And we are put on earth a little space, 
That we may learn to bear the beams of love
 – William Blake

 

expulsion 2

Leaving Paradise

Trip

fall

splat

face down into

the ground.

Sink into softness

that gives

and for

gives.

Come home

to your loamy beginning

and your end.

For your reflection: Recall a time when you fell, took a hard blow, or were brought down by some loss or disappointment. What awareness did you have of your own brokenness and shame?  Could you forgive yourself? What did you learn in your humiliation? How did you change?

Note to readers:  This blog is part of a series of Lenten “short takes” on the themes of lent, which follow more or less the lectionary Scripture lessons for this season. Like a note you find tucked under the bark of a tree, a lozenge to let melt in your mouth, an amulet to wear around your neck, I hope these little reflections may hold a small dose of truth or comfort  or challenge for your life on the way to Easter.

In the abundance of words which inundate us daily, it is easy for the message of redemption to be buried under the latest disaster, outrage or scandal. Likewise the familiar stories and passages of lent may grow dull and trite to ears and minds already stuffed with words.

I have noticed in my work as spiritual director that it is hard for many of us to take in the goodness and grace, as well as the challenge of the story of Jesus and God’s redeeming love. Perhaps we need to titrate the gospel. Sometimes a well- timed, tiny dose, carefully administered, may be what the Physician orders for our healing. And so, slowly, we build up our tolerance for love and more and more joy finds the faith in us through which to invade our being.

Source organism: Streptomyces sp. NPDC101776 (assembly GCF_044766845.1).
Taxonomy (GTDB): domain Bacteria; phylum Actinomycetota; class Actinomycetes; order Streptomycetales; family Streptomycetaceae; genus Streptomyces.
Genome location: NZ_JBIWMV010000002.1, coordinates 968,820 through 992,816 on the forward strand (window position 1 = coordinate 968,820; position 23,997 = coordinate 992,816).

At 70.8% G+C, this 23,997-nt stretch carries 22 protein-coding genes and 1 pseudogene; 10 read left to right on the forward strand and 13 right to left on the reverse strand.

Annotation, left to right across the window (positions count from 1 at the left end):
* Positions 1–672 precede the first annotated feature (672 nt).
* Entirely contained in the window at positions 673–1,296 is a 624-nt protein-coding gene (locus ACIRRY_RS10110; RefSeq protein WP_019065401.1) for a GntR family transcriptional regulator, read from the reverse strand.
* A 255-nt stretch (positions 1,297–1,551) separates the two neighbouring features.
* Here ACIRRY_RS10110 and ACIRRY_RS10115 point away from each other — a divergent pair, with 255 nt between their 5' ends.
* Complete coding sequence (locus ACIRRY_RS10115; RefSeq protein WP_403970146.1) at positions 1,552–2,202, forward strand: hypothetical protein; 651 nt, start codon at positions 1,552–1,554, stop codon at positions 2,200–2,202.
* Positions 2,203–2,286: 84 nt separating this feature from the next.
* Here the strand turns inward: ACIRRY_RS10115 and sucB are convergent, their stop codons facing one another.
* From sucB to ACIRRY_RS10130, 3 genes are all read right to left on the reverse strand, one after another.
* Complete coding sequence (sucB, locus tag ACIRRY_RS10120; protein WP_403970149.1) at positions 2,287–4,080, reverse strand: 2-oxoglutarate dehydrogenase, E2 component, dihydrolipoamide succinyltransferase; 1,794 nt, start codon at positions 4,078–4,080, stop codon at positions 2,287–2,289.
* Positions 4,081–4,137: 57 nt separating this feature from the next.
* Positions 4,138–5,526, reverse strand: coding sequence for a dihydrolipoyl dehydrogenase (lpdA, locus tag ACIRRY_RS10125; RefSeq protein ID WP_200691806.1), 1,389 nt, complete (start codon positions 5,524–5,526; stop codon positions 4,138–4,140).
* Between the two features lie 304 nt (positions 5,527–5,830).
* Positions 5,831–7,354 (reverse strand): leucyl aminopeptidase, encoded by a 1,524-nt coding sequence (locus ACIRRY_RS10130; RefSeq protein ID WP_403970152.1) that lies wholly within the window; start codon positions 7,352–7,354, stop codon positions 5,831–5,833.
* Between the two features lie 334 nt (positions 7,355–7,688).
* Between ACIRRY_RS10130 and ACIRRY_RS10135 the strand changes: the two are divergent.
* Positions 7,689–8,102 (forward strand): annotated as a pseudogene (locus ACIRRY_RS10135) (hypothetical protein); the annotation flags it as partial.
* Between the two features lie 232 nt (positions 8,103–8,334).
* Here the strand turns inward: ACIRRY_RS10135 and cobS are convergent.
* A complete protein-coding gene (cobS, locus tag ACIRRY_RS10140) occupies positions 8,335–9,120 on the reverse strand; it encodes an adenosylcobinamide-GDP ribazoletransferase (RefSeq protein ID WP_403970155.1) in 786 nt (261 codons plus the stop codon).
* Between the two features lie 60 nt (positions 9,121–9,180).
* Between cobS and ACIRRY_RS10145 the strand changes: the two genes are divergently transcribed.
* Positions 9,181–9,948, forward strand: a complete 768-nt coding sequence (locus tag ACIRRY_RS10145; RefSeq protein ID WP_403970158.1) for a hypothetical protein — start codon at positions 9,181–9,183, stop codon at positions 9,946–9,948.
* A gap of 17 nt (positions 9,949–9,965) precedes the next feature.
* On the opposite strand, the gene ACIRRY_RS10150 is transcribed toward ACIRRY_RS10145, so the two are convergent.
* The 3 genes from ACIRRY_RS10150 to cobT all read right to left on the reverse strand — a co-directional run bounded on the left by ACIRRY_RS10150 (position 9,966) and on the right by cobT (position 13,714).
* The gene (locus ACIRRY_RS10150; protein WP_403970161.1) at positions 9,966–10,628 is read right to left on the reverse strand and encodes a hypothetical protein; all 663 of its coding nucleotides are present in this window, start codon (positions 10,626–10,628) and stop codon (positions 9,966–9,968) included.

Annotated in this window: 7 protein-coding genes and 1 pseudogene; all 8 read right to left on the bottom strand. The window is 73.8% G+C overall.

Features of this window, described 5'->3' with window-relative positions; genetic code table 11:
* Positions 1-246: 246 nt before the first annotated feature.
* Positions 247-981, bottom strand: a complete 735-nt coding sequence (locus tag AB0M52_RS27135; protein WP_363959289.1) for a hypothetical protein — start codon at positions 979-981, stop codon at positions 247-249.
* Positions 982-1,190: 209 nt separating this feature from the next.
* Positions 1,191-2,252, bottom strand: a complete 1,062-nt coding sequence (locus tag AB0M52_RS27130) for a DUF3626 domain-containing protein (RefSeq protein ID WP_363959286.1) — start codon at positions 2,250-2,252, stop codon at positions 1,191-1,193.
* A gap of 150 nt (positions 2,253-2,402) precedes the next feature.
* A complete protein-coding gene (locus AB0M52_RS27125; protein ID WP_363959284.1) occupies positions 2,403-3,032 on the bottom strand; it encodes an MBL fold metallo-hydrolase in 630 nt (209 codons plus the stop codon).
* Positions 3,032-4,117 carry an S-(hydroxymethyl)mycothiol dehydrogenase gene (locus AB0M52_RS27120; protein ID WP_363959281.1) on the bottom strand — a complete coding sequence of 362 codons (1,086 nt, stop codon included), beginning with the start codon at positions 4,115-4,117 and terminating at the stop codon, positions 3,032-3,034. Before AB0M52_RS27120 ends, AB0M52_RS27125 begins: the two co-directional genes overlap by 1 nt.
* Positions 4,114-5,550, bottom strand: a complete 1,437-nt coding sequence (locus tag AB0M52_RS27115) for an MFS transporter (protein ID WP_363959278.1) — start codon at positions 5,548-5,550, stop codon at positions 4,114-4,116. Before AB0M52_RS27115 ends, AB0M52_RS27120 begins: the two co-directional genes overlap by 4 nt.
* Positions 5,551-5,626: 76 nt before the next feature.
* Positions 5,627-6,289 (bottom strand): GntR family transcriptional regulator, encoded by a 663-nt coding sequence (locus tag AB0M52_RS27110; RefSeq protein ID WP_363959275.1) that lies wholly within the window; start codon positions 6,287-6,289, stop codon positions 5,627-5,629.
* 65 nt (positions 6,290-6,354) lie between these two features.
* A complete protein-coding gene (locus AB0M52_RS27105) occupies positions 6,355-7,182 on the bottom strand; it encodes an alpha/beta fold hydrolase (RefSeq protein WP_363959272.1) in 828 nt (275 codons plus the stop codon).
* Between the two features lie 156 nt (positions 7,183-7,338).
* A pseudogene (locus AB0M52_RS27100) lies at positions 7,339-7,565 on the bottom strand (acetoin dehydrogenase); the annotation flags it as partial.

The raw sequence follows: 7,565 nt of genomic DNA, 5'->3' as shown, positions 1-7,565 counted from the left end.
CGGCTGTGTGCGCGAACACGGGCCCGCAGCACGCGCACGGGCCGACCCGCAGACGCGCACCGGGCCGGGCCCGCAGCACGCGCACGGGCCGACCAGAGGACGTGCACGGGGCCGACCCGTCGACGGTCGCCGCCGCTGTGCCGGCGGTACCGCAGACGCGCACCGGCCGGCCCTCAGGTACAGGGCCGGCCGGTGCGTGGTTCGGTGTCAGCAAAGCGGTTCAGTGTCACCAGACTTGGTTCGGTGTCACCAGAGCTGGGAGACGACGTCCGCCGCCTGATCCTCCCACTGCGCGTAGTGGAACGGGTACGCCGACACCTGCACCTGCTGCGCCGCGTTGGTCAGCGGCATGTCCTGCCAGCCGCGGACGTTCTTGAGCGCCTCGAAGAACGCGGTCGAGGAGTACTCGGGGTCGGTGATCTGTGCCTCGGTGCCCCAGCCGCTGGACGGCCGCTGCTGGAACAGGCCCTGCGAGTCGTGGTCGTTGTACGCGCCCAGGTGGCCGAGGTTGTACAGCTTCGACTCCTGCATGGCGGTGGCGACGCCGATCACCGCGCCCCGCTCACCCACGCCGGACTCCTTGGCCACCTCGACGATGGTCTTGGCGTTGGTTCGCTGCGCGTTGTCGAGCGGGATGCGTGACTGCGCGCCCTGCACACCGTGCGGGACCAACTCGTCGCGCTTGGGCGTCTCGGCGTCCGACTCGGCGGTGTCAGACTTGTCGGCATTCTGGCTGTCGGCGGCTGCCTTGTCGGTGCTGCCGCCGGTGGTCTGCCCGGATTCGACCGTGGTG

Dose titration:  adjustment of the dose until the medication
has achieved the desired effect

Exploring Solitude: Leaving Solitude, Gone to Galilee

“Don’t be afraid.  I know you’re looking for Jesus the Nazarene, the One they nailed on the cross.  He’s been raised up; he’s here no longer.  You can see for yourselves that the place is empty.  Now—on your way.  Tell his disciples and Peter that he is going on ahead of you to Galilee.  You’ll see him there, exactly as he said.”

They got out as fast as they could, beside themselves, their heads swimming.  Stunned, they said nothing to anyone. (Mark 16: 6-7  The Message)

Contemplation is the world becoming luminous from within as one plunges breathlessly into human activity, wrote paleontologist, and priest, Pierre Teilhard de Chardin.

Eventually, that which calls us into solitude will also send us out of solitude. Communion with God by ourselves leads to communion with God with others and everything that is. The longing to connect with God returns us to all that is in God.  As Jesus prayed:

 I pray that they will one, Father, just as you are in me and I am in you. I pray that they also will be in us…I’ve given them the glory that you gave me so that they can be one just as we are one. John 17: 21-22 

 

Solitude deepens our appreciation and concern for all that is in God’s creation. Thomas Merton wrote that it was in solitude where he became capable of deep love for others.

I do not mean to imply that entering solitude means that we are without companions there. A jostling, rowdy, crowd of the saints and angels may join you from time to time. I believe the saints approve of our going off alone to pray and will show up to share their love, make wise cracks, and steal our cookies. Or – maybe it is the mice you hear in the night, muttering and munching your Cheetos. Yet other energies come and go – ancestors, spirits, the great chorus of prayer lifted night and day throughout time and space, the Trinitarian exchange of love that holds the stars in their courses.  Call it what you may. We are never alone. Yet one day, an angel of sorts will intrude on your cozy peace and tell you to go back to the crowds of Galilee.

Time to Go?
Many of us may live for long stretches with little major change in our lives. We complain and fret about the way things are, but we are comfortable in our complaining. Some kind of restriction, suffering, or limitation has become as familiar and predictable as on old friend. Or perhaps, we have grown beyond a wineskin, which once served us well, yet we continue to conform to it, cramming and squeezing ourselves in something which no longer serves us well.